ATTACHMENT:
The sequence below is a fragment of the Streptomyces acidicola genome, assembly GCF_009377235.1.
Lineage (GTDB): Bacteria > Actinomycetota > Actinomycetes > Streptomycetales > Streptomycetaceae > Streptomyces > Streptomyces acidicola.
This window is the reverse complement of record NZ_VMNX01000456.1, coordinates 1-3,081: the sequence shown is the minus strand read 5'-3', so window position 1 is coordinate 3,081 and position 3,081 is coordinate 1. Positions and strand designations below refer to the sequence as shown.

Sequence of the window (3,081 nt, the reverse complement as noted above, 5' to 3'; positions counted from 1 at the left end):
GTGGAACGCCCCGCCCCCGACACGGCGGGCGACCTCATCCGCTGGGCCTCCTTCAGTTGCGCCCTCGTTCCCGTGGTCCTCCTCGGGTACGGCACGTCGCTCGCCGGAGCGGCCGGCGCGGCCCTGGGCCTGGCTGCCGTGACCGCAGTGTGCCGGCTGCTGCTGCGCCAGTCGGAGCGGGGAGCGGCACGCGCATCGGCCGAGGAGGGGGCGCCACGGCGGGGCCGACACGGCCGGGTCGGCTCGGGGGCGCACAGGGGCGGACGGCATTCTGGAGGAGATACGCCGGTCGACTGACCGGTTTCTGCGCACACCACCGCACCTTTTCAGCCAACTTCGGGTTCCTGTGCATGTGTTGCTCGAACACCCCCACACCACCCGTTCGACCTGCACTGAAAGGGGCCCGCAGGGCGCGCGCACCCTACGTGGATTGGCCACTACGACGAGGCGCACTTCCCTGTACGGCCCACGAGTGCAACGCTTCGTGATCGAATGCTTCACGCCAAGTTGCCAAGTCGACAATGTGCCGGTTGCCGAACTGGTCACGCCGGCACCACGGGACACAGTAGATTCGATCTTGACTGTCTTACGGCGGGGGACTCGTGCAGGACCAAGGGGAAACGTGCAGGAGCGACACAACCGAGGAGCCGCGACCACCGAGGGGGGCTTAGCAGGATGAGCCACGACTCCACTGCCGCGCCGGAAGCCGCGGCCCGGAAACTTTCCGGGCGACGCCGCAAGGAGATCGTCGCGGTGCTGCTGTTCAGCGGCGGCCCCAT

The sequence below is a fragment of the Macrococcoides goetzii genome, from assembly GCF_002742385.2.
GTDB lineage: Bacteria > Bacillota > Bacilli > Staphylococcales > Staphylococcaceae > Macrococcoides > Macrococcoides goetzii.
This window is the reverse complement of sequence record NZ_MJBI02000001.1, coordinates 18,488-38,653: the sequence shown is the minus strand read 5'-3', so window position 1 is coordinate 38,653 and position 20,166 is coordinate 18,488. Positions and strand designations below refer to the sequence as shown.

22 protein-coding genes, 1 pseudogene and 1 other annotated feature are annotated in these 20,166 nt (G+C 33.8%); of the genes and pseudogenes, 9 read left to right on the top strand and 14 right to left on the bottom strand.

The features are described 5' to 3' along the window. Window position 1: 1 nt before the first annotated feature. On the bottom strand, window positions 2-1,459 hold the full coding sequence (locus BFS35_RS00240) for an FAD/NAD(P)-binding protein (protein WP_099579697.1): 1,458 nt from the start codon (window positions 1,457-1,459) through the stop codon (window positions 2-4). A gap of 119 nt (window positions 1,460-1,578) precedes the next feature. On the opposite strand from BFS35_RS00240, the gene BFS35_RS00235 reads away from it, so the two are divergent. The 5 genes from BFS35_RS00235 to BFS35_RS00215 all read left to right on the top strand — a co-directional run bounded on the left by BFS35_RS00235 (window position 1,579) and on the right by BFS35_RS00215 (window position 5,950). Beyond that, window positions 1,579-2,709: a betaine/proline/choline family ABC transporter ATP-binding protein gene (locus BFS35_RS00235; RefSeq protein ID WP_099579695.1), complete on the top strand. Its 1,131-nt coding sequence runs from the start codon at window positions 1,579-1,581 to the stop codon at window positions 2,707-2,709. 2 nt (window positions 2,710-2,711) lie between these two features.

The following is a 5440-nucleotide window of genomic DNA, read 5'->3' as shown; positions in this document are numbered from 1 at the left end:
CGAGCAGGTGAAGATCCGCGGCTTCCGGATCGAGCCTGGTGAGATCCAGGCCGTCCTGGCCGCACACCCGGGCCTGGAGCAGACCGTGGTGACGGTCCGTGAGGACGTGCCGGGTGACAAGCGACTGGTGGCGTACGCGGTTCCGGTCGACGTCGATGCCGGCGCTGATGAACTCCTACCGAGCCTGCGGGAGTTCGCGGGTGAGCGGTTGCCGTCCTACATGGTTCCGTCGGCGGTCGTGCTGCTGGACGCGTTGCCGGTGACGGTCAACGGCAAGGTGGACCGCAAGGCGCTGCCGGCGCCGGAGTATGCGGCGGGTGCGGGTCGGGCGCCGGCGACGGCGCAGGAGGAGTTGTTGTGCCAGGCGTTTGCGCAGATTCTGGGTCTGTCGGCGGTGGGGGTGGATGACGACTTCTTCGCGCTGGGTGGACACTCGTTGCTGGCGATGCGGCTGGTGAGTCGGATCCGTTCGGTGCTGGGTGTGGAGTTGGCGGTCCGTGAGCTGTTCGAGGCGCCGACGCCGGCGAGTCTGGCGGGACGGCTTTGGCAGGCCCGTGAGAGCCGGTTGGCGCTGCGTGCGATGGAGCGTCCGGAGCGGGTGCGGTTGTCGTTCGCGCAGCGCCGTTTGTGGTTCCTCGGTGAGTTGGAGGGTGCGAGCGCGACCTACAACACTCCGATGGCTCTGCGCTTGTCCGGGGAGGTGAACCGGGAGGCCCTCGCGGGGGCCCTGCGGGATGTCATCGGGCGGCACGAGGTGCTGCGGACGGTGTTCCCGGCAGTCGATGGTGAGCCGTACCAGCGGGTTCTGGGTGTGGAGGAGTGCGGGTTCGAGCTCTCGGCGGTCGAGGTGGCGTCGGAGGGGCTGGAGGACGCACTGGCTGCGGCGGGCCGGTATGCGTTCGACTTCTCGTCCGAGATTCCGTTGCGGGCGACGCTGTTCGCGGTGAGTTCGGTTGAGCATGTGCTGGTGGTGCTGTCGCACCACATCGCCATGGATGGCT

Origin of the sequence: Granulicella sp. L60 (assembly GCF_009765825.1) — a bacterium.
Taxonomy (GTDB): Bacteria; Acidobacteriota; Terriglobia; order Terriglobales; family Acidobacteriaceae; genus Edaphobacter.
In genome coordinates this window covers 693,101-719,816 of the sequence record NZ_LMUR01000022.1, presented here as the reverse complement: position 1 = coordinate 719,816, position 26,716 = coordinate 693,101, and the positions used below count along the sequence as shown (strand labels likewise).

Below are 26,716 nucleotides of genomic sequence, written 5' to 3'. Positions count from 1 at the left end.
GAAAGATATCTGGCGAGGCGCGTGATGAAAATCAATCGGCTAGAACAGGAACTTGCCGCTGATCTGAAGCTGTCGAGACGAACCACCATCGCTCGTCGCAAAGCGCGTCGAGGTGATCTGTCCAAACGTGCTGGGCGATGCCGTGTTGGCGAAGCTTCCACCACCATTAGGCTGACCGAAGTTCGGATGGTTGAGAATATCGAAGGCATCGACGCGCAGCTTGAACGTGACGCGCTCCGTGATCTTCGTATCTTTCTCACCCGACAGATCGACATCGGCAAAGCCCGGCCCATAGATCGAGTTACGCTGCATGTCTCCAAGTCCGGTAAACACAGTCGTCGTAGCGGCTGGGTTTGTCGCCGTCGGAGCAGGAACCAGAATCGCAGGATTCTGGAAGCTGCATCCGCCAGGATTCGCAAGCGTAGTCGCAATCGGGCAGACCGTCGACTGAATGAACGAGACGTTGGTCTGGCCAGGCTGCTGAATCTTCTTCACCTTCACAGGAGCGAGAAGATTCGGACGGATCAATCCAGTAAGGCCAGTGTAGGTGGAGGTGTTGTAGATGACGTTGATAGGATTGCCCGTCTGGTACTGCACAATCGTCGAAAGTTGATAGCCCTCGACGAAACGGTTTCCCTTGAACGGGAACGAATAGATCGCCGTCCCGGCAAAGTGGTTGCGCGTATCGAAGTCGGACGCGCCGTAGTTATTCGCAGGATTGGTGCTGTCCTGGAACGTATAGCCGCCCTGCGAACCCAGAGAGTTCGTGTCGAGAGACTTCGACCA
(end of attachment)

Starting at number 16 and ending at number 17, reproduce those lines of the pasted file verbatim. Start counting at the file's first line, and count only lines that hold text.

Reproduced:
Below are 26,716 nucleotides of genomic sequence, written 5' to 3'. Positions count from 1 at the left end.
GAAAGATATCTGGCGAGGCGCGTGATGAAAATCAATCGGCTAGAACAGGAACTTGCCGCTGATCTGAAGCTGTCGAGACGAACCACCATCGCTCGTCGCAAAGCGCGTCGAGGTGATCTGTCCAAACGTGCTGGGCGATGCCGTGTTGGCGAAGCTTCCACCACCATTAGGCTGACCGAAGTTCGGATGGTTGAGAATATCGAAGGCATCGACGCGCAGCTTGAACGTGACGCGCTCCGTGATCTTCGTATCTTTCTCACCCGACAGATCGACATCGGCAAAGCCCGGCCCATAGATCGAGTTACGCTGCATGTCTCCAAGTCCGGTAAACACAGTCGTCGTAGCGGCTGGGTTTGTCGCCGTCGGAGCAGGAACCAGAATCGCAGGATTCTGGAAGCTGCATCCGCCAGGATTCGCAAGCGTAGTCGCAATCGGGCAGACCGTCGACTGAATGAACGAGACGTTGGTCTGGCCAGGCTGCTGAATCTTCTTCACCTTCACAGGAGCGAGAAGATTCGGACGGATCAATCCAGTAAGGCCAGTGTAGGTGGAGGTGTTGTAGATGACGTTGATAGGATTGCCCGTCTGGTACTGCACAATCGTCGAAAGTTGATAGCCCTCGACGAAACGGTTTCCCTTGAACGGGAACGAATAGATCGCCGTCCCGGCAAAGTGGTTGCGCGTATCGAAGTCGGACGCGCCGTAGTTATTCGCAGGATTGGTGCTGTCCTGGAACGTATAGCCGCCCTGCGAACCCAGAGAGTTCGTGTCGAGAGACTTCGACCA